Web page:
Sandy and the grassroots: East Coast rediscovers the power of mutual aid

In the wake of Hurricane Sandy, the New York Times opined, “A Big Storm Requires Big Government

Cynical NYT editorials notwithstanding, the reality of the storm was quite different. (We are not a political community and have no interest in arguing the partisan politics of the editorial.)

FEMA centers throughout affected areas were mysteriously ‘closed due to weather.‘ Where formal disaster centers remained open, their behavior baffled many:

“The objective is to get the disaster survivors into a centralized facility where they can register for all of the different federal programs,” [FEMA press relations agent] Frank Lepore says, including both FEMA aid and help from the U.S. Small Business Administration. To register, he continues, they are directed to call an 800 number, after which FEMA will dispatch damage assessors to determine what claims they’ll pay. “That is the message of the moment: To get people into the system.”

Without bureaucracy, 800-numbers, or ‘systems’, recovery was quickly taken over by citizens themselves. ‘Occupy Sandy’ — a spur-of-the-moment project of Occupy Wall Street veterans — converged on Brooklyn. They communicated using social media, and even set up a wedding registry on Amazon.com to crowdsource donations.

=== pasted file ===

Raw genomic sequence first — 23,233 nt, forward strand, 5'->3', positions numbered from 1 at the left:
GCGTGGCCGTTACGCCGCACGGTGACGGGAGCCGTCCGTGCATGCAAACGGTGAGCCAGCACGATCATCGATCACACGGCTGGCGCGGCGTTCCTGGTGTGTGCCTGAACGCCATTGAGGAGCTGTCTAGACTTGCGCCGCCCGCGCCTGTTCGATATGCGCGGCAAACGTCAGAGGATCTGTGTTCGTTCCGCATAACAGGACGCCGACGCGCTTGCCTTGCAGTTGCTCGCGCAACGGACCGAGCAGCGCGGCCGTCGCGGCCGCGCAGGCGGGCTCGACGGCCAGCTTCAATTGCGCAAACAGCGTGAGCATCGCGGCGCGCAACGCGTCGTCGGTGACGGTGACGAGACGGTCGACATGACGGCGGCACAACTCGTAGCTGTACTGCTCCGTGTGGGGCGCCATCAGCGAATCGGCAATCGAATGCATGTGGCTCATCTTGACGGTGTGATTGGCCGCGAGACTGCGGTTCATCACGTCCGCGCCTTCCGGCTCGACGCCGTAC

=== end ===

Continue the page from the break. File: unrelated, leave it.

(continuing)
Grassroots Have Taken Over Sandy Relief” declared one headline. Doctors put out cardboard signs offering free treatment to the injured. Kids set up bake sales to fund relief. People with generators dangled plugs out of their windows to let others charge cellphones in areas without power.

Volunteer fire companies — affectionately dubbed ‘Vollies’ — hauled emergency aid in human assembly lines. Hotels, restaurants, even private homes, opened up their doors to the homeless.

These random acts of kindness and cooperation are so surprising because they break with our usual way of living. For a moment, we are no longer atomized individuals unified only by market and politics — but members of a community for mutual support.

Although we typically think of social entrepreneurship as building a business, making money, and doing good for the world — community-building is radical social entrepreneurship at its finest.

Self-help and mutual-aid aren’t just good policies for disaster relief — they’re the backbone of independent and self-governing people. We ought to consider whether the spirit ignited by Sandy should be allowed to dim and fizzle with the end of the rain.